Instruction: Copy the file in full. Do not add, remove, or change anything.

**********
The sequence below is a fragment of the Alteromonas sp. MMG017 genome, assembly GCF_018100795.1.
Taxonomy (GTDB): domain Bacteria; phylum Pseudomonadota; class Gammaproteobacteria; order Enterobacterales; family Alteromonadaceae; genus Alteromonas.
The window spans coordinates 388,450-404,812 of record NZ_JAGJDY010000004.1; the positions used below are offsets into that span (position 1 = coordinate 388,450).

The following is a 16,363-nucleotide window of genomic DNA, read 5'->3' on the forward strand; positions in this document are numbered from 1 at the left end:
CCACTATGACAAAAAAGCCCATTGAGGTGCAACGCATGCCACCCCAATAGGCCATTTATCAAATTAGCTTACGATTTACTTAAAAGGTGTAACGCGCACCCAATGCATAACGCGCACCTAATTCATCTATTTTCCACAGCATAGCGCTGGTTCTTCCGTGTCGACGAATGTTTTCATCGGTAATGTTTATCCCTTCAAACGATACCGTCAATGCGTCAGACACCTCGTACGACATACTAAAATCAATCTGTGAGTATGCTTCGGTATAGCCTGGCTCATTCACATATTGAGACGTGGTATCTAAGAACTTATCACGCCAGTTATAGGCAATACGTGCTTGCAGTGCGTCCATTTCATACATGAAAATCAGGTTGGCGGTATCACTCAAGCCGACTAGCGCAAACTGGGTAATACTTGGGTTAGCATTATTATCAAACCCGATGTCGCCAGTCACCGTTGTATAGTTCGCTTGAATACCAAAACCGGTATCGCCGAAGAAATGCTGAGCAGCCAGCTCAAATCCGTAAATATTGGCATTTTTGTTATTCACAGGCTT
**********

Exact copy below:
The sequence below is a fragment of the Alteromonas sp. MMG017 genome, assembly GCF_018100795.1.
Taxonomy (GTDB): domain Bacteria; phylum Pseudomonadota; class Gammaproteobacteria; order Enterobacterales; family Alteromonadaceae; genus Alteromonas.
The window spans coordinates 388,450-404,812 of record NZ_JAGJDY010000004.1; the positions used below are offsets into that span (position 1 = coordinate 388,450).

The following is a 16,363-nucleotide window of genomic DNA, read 5'->3' on the forward strand; positions in this document are numbered from 1 at the left end:
CCACTATGACAAAAAAGCCCATTGAGGTGCAACGCATGCCACCCCAATAGGCCATTTATCAAATTAGCTTACGATTTACTTAAAAGGTGTAACGCGCACCCAATGCATAACGCGCACCTAATTCATCTATTTTCCACAGCATAGCGCTGGTTCTTCCGTGTCGACGAATGTTTTCATCGGTAATGTTTATCCCTTCAAACGATACCGTCAATGCGTCAGACACCTCGTACGACATACTAAAATCAATCTGTGAGTATGCTTCGGTATAGCCTGGCTCATTCACATATTGAGACGTGGTATCTAAGAACTTATCACGCCAGTTATAGGCAATACGTGCTTGCAGTGCGTCCATTTCATACATGAAAATCAGGTTGGCGGTATCACTCAAGCCGACTAGCGCAAACTGGGTAATACTTGGGTTAGCATTATTATCAAACCCGATGTCGCCAGTCACCGTTGTATAGTTCGCTTGAATACCAAAACCGGTATCGCCGAAGAAATGCTGAGCAGCCAGCTCAAATCCGTAAATATTGGCATTTTTGTTATTCACAGGCTT